Minister defends vetting exclusions
MINISTER FOR Social Protection Joan Burton has defended the exclusion of nannies and babysitters from legislation that vets people working with children and vulnerable adults.
Ms Burton said private babysitting arrangements, private tuition and other private arrangements were exempt from the vetting requirements in the National Vetting Bureau (Children and Vulnerable Persons) Bill.
The Bill regulates and controls the manner in which records of criminal convictions and “soft information” are used.
The Bill also enshrines in law the Garda vetting of people working with children and vulnerable adults, which to date has operated on a voluntary basis.
Fianna Fáil called for nannies and childminders to be included in the legislation, because up to 75,000 children cared for in their own homes would be left in an unregulated sector.
But during the ongoing debate on the legislation introduced by Minister for Justice Alan Shatter, Ms Burton said the exemption was necessary.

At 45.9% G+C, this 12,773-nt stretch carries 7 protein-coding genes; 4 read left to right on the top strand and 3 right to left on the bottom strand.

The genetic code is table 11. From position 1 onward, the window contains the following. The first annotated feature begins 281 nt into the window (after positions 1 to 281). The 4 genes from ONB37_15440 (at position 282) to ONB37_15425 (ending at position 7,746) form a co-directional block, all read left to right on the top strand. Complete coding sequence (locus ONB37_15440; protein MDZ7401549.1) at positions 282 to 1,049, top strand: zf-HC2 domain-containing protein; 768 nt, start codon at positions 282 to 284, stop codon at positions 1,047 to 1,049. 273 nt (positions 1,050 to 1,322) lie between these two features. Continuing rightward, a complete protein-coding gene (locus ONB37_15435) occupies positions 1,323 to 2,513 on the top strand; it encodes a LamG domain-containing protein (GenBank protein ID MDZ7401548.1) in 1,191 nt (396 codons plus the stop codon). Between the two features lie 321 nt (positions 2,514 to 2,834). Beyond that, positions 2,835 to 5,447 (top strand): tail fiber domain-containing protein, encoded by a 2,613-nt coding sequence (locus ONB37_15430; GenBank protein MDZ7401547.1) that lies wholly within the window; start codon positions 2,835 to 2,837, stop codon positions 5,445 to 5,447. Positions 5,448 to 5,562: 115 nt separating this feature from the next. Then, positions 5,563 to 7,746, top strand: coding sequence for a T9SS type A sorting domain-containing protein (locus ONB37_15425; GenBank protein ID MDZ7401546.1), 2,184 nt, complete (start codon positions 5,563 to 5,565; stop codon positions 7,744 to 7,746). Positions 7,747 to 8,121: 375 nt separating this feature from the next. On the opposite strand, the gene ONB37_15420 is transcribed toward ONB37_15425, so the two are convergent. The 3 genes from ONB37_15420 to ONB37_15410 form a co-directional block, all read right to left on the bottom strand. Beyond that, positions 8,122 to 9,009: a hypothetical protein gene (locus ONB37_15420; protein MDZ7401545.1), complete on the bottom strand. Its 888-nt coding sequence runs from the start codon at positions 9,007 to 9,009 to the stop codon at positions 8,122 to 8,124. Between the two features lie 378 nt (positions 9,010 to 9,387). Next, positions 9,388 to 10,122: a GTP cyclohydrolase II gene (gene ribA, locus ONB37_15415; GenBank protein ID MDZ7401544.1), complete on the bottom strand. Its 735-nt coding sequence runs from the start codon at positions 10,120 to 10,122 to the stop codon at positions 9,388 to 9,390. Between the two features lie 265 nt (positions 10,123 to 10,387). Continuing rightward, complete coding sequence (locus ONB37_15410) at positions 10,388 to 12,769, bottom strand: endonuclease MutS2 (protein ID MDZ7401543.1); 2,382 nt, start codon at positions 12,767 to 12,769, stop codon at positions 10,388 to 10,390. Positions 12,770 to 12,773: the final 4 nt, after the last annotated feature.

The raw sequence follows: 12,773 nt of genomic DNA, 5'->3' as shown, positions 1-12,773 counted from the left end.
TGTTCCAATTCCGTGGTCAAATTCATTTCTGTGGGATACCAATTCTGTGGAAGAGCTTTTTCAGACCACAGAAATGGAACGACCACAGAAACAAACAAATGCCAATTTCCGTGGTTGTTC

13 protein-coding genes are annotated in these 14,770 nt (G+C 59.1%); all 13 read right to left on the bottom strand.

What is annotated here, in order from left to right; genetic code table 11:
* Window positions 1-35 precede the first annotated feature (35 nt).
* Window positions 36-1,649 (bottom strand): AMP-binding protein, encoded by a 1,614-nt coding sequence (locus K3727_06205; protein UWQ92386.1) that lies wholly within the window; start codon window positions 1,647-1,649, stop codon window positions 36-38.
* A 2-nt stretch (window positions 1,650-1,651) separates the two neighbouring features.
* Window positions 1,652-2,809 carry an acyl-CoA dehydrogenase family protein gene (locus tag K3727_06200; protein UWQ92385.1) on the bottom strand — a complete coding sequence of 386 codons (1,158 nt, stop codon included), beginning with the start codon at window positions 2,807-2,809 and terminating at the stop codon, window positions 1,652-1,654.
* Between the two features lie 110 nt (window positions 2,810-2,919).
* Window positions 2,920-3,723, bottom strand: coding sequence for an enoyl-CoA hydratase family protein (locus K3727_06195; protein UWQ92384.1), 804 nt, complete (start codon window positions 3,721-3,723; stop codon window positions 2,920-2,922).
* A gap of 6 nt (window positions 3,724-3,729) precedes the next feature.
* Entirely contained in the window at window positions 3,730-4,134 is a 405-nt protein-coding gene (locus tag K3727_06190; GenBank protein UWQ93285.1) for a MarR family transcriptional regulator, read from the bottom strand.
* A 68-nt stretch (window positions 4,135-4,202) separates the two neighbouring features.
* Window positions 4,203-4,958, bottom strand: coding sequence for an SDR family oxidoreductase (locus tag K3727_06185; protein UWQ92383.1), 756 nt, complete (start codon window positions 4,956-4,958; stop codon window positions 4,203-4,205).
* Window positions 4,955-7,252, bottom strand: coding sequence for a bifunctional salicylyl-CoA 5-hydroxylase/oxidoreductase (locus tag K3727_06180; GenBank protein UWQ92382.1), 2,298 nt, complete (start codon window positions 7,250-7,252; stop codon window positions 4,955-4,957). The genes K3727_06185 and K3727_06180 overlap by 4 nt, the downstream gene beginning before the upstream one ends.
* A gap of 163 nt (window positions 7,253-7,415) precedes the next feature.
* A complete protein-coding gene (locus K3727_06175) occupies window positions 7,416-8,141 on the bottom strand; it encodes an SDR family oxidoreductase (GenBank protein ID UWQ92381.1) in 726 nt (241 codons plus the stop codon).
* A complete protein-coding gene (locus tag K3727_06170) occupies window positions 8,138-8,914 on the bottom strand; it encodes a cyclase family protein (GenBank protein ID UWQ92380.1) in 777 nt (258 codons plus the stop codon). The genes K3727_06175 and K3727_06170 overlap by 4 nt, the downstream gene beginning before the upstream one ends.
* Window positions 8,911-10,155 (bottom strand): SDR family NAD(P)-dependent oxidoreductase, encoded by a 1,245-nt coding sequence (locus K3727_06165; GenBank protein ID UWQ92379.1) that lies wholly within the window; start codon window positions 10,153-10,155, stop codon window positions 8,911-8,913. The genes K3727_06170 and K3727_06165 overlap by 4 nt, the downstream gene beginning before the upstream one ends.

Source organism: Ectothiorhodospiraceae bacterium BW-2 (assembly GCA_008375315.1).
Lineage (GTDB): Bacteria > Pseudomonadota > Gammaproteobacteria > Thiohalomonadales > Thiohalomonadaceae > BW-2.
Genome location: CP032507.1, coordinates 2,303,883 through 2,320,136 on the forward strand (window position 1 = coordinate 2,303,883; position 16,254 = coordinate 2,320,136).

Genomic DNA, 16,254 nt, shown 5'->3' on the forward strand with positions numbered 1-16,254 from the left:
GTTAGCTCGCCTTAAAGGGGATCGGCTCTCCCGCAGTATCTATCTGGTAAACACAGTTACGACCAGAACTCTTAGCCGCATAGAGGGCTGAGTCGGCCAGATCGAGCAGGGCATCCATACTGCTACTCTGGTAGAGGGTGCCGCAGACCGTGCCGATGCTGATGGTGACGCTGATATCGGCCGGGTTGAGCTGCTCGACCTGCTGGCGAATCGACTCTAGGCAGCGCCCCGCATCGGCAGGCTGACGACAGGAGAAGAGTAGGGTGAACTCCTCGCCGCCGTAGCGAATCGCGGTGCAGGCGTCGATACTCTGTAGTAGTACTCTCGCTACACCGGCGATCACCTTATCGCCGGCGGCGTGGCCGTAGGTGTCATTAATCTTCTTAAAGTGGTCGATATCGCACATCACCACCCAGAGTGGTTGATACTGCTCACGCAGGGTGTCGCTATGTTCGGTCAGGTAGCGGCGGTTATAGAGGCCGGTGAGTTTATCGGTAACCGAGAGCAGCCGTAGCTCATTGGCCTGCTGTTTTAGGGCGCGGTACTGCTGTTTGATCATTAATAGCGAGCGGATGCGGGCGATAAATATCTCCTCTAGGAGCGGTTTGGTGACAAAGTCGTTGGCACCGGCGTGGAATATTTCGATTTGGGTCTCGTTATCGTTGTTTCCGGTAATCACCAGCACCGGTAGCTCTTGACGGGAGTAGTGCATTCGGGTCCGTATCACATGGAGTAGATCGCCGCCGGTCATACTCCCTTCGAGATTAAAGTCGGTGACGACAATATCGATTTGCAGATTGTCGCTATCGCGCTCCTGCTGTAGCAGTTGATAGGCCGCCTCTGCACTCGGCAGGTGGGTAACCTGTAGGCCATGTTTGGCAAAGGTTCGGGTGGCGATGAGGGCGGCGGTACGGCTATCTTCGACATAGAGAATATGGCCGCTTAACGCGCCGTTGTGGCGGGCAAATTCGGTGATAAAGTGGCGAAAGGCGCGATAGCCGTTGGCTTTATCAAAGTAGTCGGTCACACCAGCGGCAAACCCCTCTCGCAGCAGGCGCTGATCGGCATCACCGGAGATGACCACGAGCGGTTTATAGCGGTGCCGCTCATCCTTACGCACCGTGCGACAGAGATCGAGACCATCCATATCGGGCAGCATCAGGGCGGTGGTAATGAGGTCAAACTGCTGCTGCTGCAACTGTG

There is also an exemption for people assisting at sports or community events on an occasional basis.
Ms Burton said “this exemption is necessary to focus the vetting requirements on people working with children or vulnerable adults on an ongoing basis, where such people have time to be with the children, perhaps over a prolonged period and on a number of occasions”.
She added: “In any case, people who help out at an occasional or annual community or sports event typically do so in full public view.”
It was “neither feasible nor desirable to vet every parent assisting at every school, sports or community activity nationwide.
But Fianna Fáil spokesman Billy Kelleher reiterated his party’s concern that the legislation was not sufficiently broad to deal with childminding, “which we regard as a deficiency in the legislation”.